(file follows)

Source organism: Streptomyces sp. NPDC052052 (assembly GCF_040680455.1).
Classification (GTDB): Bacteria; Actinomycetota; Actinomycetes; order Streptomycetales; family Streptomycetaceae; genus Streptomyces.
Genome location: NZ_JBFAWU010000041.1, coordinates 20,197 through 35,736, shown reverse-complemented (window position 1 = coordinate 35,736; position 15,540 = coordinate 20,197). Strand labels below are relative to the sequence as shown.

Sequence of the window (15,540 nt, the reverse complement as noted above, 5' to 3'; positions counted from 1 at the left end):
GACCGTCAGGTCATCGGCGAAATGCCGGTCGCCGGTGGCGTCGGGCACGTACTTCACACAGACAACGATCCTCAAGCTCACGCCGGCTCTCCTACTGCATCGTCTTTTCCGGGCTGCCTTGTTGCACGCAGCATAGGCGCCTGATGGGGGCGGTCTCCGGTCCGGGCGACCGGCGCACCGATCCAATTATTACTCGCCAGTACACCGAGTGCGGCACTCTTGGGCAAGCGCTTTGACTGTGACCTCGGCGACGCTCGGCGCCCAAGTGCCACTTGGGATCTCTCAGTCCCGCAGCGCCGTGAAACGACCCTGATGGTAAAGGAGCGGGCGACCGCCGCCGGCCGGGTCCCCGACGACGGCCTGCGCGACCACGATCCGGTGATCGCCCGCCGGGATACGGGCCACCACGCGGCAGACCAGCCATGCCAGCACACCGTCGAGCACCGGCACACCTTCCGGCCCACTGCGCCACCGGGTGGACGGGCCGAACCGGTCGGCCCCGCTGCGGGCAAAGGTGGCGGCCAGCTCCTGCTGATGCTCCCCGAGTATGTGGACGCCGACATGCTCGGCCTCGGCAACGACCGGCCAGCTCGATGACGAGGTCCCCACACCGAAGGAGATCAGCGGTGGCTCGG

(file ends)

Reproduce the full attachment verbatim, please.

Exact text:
Source organism: Streptomyces sp. NPDC052052 (assembly GCF_040680455.1).
Classification (GTDB): Bacteria; Actinomycetota; Actinomycetes; order Streptomycetales; family Streptomycetaceae; genus Streptomyces.
Genome location: NZ_JBFAWU010000041.1, coordinates 20,197 through 35,736, shown reverse-complemented (window position 1 = coordinate 35,736; position 15,540 = coordinate 20,197). Strand labels below are relative to the sequence as shown.

Sequence of the window (15,540 nt, the reverse complement as noted above, 5' to 3'; positions counted from 1 at the left end):
GACCGTCAGGTCATCGGCGAAATGCCGGTCGCCGGTGGCGTCGGGCACGTACTTCACACAGACAACGATCCTCAAGCTCACGCCGGCTCTCCTACTGCATCGTCTTTTCCGGGCTGCCTTGTTGCACGCAGCATAGGCGCCTGATGGGGGCGGTCTCCGGTCCGGGCGACCGGCGCACCGATCCAATTATTACTCGCCAGTACACCGAGTGCGGCACTCTTGGGCAAGCGCTTTGACTGTGACCTCGGCGACGCTCGGCGCCCAAGTGCCACTTGGGATCTCTCAGTCCCGCAGCGCCGTGAAACGACCCTGATGGTAAAGGAGCGGGCGACCGCCGCCGGCCGGGTCCCCGACGACGGCCTGCGCGACCACGATCCGGTGATCGCCCGCCGGGATACGGGCCACCACGCGGCAGACCAGCCATGCCAGCACACCGTCGAGCACCGGCACACCTTCCGGCCCACTGCGCCACCGGGTGGACGGGCCGAACCGGTCGGCCCCGCTGCGGGCAAAGGTGGCGGCCAGCTCCTGCTGATGCTCCCCGAGTATGTGGACGCCGACATGCTCGGCCTCGGCAACGACCGGCCAGCTCGATGACGAGGTCCCCACACCGAAGGAGATCAGCGGTGGCTCGG